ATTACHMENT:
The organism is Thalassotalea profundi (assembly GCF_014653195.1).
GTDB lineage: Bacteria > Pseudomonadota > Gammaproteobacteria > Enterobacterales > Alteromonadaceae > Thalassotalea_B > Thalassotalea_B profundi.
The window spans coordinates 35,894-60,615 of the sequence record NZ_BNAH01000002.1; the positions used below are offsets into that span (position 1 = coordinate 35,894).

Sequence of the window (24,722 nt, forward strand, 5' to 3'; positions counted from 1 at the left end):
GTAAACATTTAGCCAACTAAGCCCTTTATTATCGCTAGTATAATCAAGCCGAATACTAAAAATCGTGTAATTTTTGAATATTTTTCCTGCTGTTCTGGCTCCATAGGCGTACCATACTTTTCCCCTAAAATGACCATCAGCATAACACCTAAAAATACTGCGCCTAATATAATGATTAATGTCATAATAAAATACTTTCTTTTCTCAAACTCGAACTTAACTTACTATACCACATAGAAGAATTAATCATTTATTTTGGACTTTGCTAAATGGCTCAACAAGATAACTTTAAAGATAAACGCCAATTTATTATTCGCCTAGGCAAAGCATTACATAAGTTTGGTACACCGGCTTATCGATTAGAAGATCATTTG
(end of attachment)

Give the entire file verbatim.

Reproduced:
The organism is Thalassotalea profundi (assembly GCF_014653195.1).
GTDB lineage: Bacteria > Pseudomonadota > Gammaproteobacteria > Enterobacterales > Alteromonadaceae > Thalassotalea_B > Thalassotalea_B profundi.
The window spans coordinates 35,894-60,615 of the sequence record NZ_BNAH01000002.1; the positions used below are offsets into that span (position 1 = coordinate 35,894).

Sequence of the window (24,722 nt, forward strand, 5' to 3'; positions counted from 1 at the left end):
GTAAACATTTAGCCAACTAAGCCCTTTATTATCGCTAGTATAATCAAGCCGAATACTAAAAATCGTGTAATTTTTGAATATTTTTCCTGCTGTTCTGGCTCCATAGGCGTACCATACTTTTCCCCTAAAATGACCATCAGCATAACACCTAAAAATACTGCGCCTAATATAATGATTAATGTCATAATAAAATACTTTCTTTTCTCAAACTCGAACTTAACTTACTATACCACATAGAAGAATTAATCATTTATTTTGGACTTTGCTAAATGGCTCAACAAGATAACTTTAAAGATAAACGCCAATTTATTATTCGCCTAGGCAAAGCATTACATAAGTTTGGTACACCGGCTTATCGATTAGAAGATCATTTG